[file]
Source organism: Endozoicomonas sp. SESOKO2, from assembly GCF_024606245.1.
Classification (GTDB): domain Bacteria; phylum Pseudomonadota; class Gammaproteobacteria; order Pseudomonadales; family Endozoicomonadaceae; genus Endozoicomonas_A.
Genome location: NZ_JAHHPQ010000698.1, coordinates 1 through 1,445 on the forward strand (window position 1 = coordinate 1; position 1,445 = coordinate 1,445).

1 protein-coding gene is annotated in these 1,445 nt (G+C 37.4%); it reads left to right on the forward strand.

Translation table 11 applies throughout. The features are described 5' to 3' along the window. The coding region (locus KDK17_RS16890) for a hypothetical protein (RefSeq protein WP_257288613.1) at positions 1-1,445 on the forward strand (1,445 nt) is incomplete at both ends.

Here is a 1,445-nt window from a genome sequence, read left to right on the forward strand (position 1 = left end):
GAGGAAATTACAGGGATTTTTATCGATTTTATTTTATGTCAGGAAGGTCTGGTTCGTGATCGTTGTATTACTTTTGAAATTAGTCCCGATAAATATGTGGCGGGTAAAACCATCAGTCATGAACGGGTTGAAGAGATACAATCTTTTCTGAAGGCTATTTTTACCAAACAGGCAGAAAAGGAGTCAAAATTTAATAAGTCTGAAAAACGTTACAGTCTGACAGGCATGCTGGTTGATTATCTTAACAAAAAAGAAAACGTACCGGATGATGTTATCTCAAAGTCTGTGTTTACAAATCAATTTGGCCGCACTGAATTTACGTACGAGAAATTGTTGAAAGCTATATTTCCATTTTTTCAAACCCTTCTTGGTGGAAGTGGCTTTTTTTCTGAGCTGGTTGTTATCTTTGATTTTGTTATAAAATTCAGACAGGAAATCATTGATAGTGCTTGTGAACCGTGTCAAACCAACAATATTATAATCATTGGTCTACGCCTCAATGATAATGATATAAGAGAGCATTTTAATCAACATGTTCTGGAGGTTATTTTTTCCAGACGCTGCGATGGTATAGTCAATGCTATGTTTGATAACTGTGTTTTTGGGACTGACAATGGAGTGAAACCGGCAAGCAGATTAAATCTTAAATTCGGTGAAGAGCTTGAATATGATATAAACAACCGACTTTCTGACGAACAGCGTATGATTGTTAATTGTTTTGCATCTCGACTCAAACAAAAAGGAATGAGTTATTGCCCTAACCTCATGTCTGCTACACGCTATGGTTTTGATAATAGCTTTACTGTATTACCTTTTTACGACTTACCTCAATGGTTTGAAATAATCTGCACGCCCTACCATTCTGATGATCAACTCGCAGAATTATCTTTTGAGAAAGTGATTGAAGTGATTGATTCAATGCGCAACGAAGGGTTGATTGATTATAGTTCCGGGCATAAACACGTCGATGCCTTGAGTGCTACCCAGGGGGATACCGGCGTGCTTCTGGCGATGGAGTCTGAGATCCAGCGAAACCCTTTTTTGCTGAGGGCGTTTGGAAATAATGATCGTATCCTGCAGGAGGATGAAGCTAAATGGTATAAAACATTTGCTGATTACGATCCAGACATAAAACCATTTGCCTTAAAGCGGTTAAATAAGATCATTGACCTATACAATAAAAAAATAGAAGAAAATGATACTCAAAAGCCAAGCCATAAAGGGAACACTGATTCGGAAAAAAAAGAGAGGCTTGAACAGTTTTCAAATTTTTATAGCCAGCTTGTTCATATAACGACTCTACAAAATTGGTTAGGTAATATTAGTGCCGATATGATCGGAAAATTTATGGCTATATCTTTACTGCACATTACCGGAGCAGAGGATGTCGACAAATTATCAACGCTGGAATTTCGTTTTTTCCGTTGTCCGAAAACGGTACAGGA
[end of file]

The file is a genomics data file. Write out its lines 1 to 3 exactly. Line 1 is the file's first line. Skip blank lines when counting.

Source organism: Endozoicomonas sp. SESOKO2, from assembly GCF_024606245.1.
Classification (GTDB): domain Bacteria; phylum Pseudomonadota; class Gammaproteobacteria; order Pseudomonadales; family Endozoicomonadaceae; genus Endozoicomonas_A.
Genome location: NZ_JAHHPQ010000698.1, coordinates 1 through 1,445 on the forward strand (window position 1 = coordinate 1; position 1,445 = coordinate 1,445).